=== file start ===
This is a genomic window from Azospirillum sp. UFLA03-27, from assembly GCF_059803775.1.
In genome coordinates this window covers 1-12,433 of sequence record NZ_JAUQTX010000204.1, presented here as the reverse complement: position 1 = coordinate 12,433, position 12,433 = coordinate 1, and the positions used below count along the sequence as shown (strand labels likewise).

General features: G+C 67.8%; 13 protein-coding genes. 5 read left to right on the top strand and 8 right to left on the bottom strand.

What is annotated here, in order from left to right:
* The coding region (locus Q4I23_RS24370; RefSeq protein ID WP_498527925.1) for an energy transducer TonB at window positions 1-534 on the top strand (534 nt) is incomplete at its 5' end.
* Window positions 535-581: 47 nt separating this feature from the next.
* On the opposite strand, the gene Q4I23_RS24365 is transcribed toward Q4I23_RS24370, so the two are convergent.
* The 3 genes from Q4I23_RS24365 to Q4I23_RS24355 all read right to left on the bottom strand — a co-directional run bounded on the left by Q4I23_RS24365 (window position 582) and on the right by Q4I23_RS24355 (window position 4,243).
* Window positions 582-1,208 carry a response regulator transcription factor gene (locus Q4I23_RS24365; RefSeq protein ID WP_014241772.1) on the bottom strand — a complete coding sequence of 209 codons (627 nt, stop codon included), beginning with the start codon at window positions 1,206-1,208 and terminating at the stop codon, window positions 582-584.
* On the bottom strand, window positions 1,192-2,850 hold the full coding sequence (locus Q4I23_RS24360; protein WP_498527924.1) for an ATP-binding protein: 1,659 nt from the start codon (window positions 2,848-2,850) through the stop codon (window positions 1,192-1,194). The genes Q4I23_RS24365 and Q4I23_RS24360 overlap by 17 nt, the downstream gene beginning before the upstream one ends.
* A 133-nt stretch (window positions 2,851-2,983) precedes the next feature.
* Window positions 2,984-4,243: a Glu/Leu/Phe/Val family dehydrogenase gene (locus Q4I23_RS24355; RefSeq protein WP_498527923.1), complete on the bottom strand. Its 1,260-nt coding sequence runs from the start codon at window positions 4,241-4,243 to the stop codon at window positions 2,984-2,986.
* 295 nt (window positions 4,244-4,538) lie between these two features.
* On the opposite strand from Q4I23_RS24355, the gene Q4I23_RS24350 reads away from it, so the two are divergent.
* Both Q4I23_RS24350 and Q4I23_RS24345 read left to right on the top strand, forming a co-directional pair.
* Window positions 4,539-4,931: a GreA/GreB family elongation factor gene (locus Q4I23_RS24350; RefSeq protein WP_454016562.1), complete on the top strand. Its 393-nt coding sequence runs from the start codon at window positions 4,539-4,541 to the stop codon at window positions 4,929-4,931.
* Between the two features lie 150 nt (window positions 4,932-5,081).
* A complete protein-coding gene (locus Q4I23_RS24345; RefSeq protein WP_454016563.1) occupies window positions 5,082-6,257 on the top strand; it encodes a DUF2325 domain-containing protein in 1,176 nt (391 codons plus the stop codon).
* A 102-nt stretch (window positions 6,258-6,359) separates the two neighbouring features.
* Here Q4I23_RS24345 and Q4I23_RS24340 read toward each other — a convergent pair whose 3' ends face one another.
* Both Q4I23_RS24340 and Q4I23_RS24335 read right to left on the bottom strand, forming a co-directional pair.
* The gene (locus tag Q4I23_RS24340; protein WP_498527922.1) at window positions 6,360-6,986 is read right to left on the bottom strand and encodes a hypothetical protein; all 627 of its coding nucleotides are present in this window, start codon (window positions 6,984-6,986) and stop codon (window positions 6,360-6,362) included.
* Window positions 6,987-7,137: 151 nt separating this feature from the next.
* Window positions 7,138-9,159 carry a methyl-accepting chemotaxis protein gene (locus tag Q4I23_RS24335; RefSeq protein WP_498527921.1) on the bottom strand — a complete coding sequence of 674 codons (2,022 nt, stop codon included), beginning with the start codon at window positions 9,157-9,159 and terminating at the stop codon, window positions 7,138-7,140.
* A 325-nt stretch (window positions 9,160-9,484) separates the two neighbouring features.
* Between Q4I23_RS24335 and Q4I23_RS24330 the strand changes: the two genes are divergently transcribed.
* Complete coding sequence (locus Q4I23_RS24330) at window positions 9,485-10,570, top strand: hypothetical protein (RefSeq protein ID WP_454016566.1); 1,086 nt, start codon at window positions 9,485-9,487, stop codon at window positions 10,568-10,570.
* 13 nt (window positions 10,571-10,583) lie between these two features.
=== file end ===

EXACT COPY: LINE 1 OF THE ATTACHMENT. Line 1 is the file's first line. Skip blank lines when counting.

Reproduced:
This is a genomic window from Azospirillum sp. UFLA03-27, from assembly GCF_059803775.1.